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A cohort study investigating a simple, early assessment to predict upper extremity function after stroke - a part of the SALGOT study

Journal article
Authors Hanna C Persson
Margit Alt Murphy
Anna Danielsson
Åsa Lundgren Nilsson
Katharina Stibrant Sunnerhagen
Published in Bmc Neurology
Volume 15
Pages Article Number: 92
ISSN 1471-2377
Publication year 2015
Published at Institute of Neuroscience and Physiology, Department of Clinical Neuroscience and Rehabilitation
Pages Article Number: 92
Language en
Links dx.doi.org/10.1186/s12883-015-0349-...
Keywords Prognosis, Rehabilitation, Motor skills, Movement, Outcome assessment, RESEARCH ARM TEST, UPPER-LIMB RECOVERY, INTERRATER RELIABILITY, CEREBRAL, INFARCTION, MOTOR RECOVERY, CLASSIFICATION, PERFORMANCE, CAPACITY, LEVEL, Clinical Neurology
Subject categories Neurosciences

Abstract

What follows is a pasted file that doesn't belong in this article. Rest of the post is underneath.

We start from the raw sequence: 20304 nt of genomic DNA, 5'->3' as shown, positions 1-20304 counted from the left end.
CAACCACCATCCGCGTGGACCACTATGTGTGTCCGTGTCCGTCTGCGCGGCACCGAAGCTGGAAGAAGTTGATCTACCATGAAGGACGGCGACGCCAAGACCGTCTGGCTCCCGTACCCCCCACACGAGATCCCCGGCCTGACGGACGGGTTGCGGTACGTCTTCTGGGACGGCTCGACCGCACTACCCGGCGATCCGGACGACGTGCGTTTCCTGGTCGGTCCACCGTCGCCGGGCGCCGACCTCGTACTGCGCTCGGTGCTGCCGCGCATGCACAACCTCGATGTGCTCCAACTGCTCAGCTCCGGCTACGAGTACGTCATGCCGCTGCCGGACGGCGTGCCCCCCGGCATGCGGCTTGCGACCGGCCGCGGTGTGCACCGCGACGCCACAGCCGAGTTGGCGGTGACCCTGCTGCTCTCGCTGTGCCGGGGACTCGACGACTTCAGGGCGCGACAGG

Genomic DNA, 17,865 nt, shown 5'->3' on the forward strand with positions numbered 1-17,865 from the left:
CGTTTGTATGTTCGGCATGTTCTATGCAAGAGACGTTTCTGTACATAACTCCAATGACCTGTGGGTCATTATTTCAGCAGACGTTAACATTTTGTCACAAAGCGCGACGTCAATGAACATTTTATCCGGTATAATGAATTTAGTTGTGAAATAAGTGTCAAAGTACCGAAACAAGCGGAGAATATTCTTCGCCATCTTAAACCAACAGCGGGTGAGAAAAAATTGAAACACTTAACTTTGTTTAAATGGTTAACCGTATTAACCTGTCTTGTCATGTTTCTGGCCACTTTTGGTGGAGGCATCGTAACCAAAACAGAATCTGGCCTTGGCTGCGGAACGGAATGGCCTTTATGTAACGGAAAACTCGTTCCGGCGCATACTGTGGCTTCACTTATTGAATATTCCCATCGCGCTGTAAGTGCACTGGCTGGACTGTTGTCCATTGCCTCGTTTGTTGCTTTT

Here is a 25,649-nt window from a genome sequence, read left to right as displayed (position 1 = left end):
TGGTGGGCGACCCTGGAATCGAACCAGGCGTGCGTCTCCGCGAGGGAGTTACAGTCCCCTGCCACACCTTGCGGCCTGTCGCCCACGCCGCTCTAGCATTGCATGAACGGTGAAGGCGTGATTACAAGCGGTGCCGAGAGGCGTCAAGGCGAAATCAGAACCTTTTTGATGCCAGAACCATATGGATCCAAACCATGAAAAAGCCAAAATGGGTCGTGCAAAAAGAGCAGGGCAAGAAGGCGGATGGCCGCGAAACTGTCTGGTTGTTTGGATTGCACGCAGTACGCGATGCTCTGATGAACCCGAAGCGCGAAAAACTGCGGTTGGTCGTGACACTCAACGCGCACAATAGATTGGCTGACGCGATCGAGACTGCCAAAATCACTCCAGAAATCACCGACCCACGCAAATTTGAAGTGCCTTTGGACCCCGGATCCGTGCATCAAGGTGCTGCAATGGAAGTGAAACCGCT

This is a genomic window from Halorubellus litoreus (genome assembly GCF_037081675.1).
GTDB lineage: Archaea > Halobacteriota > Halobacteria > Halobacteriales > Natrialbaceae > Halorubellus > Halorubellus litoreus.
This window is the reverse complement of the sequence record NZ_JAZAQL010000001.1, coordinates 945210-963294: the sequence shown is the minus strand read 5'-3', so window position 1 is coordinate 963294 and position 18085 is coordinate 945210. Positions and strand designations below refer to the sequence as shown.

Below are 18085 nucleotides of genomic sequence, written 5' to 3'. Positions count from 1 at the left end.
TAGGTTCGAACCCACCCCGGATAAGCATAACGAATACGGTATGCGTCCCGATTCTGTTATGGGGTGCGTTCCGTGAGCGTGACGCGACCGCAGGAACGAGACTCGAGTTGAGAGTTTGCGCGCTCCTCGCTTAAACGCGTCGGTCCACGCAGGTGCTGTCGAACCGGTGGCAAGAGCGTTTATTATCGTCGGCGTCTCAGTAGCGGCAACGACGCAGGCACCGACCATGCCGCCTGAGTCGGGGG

Background: For early prediction of upper extremity function, there is a need for short clinical measurements suitable for acute settings. Previous studies demonstrate correct prediction of function, but have ether included a complex assessment procedure or have an outcome that does not automatically correspond to motor function required to be useful in daily activity. The purpose of this study was to investigate whether a sub-set of items from the Action Research Arm Test (ARAT) at 3 days and 1 month post-stroke could predict the level of upper extremity motor function required for a drinking task at three later stages during the first year post-stroke. Methods: The level of motor function required for a drinking task was identified with the Fugl-Meyer Assessment for Upper Extremity (FMA-UE). A structured process was used to select ARAT items not requiring special equipment and to find a cut-off level of the items' sum score. The early prognostic values of the selected items, aimed to determine the level of motor function required for a drinking task at 10 days and 1 and 12 months, were investigated in a cohort of 112 patients. The patients had a first time stroke and impaired upper extremity function at day 3 after stroke onset, were >= 18 years and received care in a stroke unit. Results: Two items, "Pour water from glass to glass" and "Place hand on top of head", called ARAT-2, met the requirements to predict upper extremity motor function. ARAT-2 is a sum score (0-6) with a cut-off at 2 points, where >2 is considered an improvement. At the different time points, the sensitivity varied between 98 % and 100 %, specificity between 73 % and 94 %. Correctly classified patients varied between 81 % and 96 %. Conclusions: Using ARAT-2, 3 days post-stroke could predict the level of motor function (assessed with FMA-UE) required for a drinking task during the first year after a stroke. ARAT-2 demonstrates high predictive values, is easily performed and has the potential to be clinically feasible.

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